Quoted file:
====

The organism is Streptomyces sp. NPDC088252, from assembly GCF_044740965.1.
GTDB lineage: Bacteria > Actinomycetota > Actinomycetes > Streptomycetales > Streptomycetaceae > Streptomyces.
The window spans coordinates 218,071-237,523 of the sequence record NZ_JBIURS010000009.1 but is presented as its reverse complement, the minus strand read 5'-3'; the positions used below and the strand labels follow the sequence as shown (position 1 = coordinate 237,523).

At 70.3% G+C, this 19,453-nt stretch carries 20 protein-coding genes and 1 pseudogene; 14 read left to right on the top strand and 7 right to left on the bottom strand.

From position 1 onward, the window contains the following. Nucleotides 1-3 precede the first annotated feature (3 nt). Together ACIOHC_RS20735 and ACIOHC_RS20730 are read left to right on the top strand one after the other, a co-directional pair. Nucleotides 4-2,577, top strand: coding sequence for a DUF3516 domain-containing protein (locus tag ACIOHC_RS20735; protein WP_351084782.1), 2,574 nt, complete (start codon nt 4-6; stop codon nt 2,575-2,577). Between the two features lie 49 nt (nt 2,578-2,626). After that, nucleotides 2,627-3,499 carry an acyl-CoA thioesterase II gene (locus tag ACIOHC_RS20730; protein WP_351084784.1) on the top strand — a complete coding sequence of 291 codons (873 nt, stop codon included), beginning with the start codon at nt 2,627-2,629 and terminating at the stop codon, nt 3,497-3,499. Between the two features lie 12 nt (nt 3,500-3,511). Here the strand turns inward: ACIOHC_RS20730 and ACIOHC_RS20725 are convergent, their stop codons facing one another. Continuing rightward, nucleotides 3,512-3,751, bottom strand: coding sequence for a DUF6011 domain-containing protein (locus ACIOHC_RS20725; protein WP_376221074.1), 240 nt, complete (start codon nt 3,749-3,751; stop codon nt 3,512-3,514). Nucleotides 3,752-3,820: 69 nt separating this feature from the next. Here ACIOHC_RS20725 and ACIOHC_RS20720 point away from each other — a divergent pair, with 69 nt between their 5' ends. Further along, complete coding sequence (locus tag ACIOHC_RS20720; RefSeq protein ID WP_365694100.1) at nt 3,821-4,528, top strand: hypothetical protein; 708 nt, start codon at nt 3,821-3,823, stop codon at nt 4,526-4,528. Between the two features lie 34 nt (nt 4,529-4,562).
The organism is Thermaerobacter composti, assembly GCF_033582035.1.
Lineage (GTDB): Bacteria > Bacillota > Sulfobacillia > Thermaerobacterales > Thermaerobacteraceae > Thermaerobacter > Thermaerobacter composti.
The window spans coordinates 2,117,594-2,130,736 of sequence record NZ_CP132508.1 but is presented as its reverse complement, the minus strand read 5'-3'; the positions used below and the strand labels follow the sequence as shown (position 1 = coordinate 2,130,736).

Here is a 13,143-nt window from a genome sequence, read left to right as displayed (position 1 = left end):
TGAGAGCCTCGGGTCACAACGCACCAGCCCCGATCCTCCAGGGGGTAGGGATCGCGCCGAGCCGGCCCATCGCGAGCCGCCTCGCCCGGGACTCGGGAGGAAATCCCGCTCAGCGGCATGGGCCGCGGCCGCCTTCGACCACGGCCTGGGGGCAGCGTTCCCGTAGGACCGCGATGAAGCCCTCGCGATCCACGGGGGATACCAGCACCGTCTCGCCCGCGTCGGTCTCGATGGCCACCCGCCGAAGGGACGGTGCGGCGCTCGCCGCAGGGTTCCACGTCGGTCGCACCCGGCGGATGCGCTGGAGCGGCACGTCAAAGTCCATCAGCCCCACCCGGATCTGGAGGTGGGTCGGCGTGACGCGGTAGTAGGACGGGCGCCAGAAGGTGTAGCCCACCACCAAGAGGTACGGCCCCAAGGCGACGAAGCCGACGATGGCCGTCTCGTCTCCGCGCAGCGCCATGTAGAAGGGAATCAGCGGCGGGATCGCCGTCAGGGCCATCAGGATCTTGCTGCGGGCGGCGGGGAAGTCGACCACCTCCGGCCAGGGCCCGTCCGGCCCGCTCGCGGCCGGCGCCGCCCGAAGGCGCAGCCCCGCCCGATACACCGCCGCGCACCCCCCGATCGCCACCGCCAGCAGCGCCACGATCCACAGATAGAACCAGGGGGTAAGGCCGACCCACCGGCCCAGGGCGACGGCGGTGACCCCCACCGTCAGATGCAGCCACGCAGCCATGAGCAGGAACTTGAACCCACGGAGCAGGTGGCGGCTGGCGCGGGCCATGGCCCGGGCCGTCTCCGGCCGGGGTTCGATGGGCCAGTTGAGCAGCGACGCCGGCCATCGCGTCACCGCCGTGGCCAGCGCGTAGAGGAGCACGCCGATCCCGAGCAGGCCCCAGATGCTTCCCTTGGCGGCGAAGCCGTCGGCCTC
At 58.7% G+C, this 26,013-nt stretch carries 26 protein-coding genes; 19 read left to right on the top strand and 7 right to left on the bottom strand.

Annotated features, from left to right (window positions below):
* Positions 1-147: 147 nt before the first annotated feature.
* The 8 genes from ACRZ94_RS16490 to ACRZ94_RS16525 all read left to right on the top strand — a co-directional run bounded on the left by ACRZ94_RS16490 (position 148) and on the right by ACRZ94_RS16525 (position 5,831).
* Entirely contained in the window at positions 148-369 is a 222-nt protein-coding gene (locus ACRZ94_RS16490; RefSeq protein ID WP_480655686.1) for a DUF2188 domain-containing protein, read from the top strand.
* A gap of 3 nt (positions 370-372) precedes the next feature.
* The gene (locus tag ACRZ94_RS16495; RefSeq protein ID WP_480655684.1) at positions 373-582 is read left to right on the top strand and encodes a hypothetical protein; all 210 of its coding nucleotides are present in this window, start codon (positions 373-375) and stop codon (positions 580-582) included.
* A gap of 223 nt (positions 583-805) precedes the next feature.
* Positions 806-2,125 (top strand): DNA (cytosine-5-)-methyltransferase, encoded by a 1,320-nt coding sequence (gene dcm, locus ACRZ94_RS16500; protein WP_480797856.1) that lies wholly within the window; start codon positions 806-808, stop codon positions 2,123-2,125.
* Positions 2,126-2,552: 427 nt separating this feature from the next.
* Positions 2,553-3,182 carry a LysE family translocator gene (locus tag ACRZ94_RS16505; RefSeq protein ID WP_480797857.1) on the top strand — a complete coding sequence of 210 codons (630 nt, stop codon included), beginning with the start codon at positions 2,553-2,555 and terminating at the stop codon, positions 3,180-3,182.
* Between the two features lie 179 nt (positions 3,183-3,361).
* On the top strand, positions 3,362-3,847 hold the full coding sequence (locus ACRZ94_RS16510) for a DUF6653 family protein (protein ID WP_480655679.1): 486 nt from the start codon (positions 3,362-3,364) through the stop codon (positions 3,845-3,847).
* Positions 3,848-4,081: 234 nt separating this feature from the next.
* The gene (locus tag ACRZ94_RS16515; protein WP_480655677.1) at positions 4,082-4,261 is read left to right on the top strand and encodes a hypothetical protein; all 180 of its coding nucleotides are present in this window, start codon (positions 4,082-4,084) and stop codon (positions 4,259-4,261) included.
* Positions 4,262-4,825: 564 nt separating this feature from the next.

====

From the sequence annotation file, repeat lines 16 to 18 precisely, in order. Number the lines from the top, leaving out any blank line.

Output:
* A gap of 3 nt (positions 370-372) precedes the next feature.
* The gene (locus tag ACRZ94_RS16495; RefSeq protein ID WP_480655684.1) at positions 373-582 is read left to right on the top strand and encodes a hypothetical protein; all 210 of its coding nucleotides are present in this window, start codon (positions 373-375) and stop codon (positions 580-582) included.
* A gap of 223 nt (positions 583-805) precedes the next feature.